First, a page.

15 October 2010

G17 Trailer Cobla la Principal d'Amsterdam

For Edition 17. Animation and deisgn of intro and outro.

Dag in de Branding - Promo Trailer

Design and animation of intro for Dag in de Branding, Festival for new music in The Hague, the Netherlands.

12 October 2010

Knitted Imprint.

The widows, sisters, lovers and mothers of men that have been lost during Peru's internal conflict between the Mao-inspired rebels of the Shining Path rebels and state forces in the 1980s and 90s have gotten together to knit a 'scarf of hope'. [BBC article:]

"Each one is knitting a message or epitaph to their loved one the size of an A4 sheet of page which will form part of an enormous scarf which, it is hoped, will reach a kilometre in length. 

It is being called the Scarf of Hope and it aims to be more than just a symbol of Peru's estimated 15,000 "disappeared" but a physical reminder that in the majority of cases their relatives live on without ever knowing how they died nor where to find their remains. 

"It's like a piece of memory," says Marina Garcia Burgos, a Lima-based photographer who was inspired to initiate the project with two colleagues while working in Ayacucho. "Each woman chooses the colour and the knit of her panel. As well as embroidering the loved one's name, some also sew on a piece of their clothing or a photograph."

It's a collective work of art with a great deal of emotional power behind it. It's probably one of the few truly sincere attempts at creating something guiness record worthy for a genuine, heartfelt purpose. In Peru, the indentification of the dead is often aided by the knit of the clothing the person wears. Almost like a secret code women plant on their men before they go into the world.

06 October 2010

Narrative Fantasy Art.

Stuck in Dragon Age. Funny how my interests keep twisting and turning from one area to another just-like-that. It's almost like I'm having a running conversation with myself while stoned. Last week I became absolutely obssessed with patterns and now I'm totally hooked on game art. Years ago, before art school, I wanted nothing more than to learn how to make elaborately rendered fantasy worlds. That was why I chose to major in Animation. The eventual idea was to end up developing narratives and making concept art for games.

Lately I've been thinking of doing that again. Creating worlds and characters are fun! I found the website of this funny Norwegian artist while looking up character art of GRR Martin's Song of Ice and Fire's Arya Stark. I love his plan view drawings for the board game "Mansions of Madness". I have still yet to meet anyone intelligent that didn't appreciate beautiful minatures (whether real or drawn). There's something about it that triggers the narrative instinct in us, and immedeatly weaves a cloud of story in our minds.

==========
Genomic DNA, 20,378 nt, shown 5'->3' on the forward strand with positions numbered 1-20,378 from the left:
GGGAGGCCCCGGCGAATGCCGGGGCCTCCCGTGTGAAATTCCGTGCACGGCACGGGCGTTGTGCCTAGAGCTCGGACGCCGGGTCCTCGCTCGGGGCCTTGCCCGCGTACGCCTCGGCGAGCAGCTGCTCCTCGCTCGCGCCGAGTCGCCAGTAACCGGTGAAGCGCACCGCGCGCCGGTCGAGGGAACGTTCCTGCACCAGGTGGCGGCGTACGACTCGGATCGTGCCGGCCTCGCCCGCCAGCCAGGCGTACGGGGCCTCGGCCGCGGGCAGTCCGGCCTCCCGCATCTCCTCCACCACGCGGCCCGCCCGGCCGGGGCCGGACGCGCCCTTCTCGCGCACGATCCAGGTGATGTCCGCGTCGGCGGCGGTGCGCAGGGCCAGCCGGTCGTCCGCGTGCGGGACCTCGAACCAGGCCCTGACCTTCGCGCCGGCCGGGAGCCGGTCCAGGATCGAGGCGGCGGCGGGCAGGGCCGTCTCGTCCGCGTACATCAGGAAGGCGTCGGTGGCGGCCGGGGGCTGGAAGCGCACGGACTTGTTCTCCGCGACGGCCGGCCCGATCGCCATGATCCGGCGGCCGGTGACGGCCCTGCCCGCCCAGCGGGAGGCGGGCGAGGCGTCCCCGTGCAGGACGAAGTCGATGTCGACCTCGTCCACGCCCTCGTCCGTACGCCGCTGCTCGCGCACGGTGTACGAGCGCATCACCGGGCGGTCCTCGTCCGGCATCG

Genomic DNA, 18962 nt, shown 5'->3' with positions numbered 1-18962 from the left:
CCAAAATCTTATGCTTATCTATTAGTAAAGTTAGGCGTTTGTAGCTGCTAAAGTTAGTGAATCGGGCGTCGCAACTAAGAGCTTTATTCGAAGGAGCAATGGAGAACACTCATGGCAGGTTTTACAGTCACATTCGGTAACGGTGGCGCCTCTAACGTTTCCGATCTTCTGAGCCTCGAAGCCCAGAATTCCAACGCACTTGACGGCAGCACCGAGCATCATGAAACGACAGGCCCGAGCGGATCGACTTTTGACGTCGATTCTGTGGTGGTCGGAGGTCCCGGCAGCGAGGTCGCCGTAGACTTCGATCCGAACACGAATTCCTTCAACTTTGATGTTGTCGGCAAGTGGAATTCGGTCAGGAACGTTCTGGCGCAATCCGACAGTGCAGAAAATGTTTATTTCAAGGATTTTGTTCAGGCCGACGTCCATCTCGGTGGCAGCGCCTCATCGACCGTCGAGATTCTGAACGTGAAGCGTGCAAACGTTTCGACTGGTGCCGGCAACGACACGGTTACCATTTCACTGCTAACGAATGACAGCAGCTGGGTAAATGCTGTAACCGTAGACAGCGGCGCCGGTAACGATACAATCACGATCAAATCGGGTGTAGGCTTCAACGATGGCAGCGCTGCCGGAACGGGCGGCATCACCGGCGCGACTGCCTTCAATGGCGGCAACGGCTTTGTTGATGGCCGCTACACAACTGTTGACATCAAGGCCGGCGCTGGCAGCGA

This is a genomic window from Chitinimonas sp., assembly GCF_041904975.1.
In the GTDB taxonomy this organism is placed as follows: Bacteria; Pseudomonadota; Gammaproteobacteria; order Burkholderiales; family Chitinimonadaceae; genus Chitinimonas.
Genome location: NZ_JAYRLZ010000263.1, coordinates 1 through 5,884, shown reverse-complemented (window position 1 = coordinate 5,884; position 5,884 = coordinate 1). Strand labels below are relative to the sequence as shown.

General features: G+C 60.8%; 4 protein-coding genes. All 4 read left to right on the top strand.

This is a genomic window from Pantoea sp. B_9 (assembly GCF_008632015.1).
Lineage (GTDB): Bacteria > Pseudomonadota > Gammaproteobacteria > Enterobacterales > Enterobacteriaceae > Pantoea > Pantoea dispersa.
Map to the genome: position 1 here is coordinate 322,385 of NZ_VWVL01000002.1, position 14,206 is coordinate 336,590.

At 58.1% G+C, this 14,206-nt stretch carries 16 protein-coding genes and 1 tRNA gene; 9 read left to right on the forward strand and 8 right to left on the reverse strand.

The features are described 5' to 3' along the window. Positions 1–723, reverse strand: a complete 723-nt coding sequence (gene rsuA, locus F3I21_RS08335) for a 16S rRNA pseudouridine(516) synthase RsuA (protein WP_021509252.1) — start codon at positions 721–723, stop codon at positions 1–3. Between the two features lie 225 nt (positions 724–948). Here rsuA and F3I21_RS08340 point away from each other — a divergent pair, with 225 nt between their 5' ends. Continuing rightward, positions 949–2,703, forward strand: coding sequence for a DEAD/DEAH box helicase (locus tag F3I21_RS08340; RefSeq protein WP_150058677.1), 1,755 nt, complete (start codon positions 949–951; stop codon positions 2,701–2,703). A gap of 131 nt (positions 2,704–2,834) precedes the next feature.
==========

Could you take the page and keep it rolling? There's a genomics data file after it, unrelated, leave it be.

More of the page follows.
30 September 2010

Deco Fan Print.

More prints. Inspired by those turn of the century novels. A friend of mine from long days pasts back in time to my primary schoolgirl days contacted me and said they'd look nice on the dust jackets of books. Check out the new Penguin Classics covers :)

Creative Commons Licence

28 September 2010

Begonia Rex Print

Aftter days of digging around online for inspiration, I've decided to get down to it and make my own. There's a lot of lovely, cute stuff out there, but very few that strike a chord with me. My favourite prints are still from Erika Wakerly. Personalljavascript:void(0)y, I prefer prints that are more abstract, drawing inspiration from scientific illustrations of exotic flora and fauna and geometry.

Inspired by the Begonia Rex plant on my kitchen still.

Creative Commons Licence

27 September 2010

The Closing of the Western Mind.

The Closing of the Western Mind: The Rise of Faith and the Fall of Reason
Philip had this awesome book on his shelf dedicated to books solely against religion. I can't think something like this is happening again, but the religion this time is the school of rubbish economic development policies. In the hope to preserve their power and current status in the world, the paranoid economise engineer their own demise.  Here are a few reasons why:
Their Moon Shot and Ours, NYT.
China is doing moon shots. Yes, that’s plural. When I say “moon shots” I mean big, multibillion-dollar, 25-year-horizon, game-changing investments. China has at least four going now: one is building a network of ultramodern airports; another is building a web of high-speed trains connecting major cities; a third is in bioscience, where the Beijing Genomics Institute this year ordered 128 DNA sequencers — from America — giving China the largest number in the world in one institute to launch its own stem cell/genetic engineering industry; and, finally, Beijing just announced that it was providing $15 billion in seed money for the country’s leading auto and battery companies to create an electric car industry, starting in 20 pilot cities. In essence, China Inc. just named its dream team of 16-state-owned enterprises to move China off oil and into the next industrial growth engine: electric cars.
Not to worry. America today also has its own multibillion-dollar, 25-year-horizon, game-changing moon shot: fixing Afghanistan.
And the UK cutting funds for science and axing the film council.

The moral? The good guys get shafted and the bad ones are allowed to do as they please. Because after the expensive mistakes they made, they surely must be billions of dollars the wiser to manage the economy better.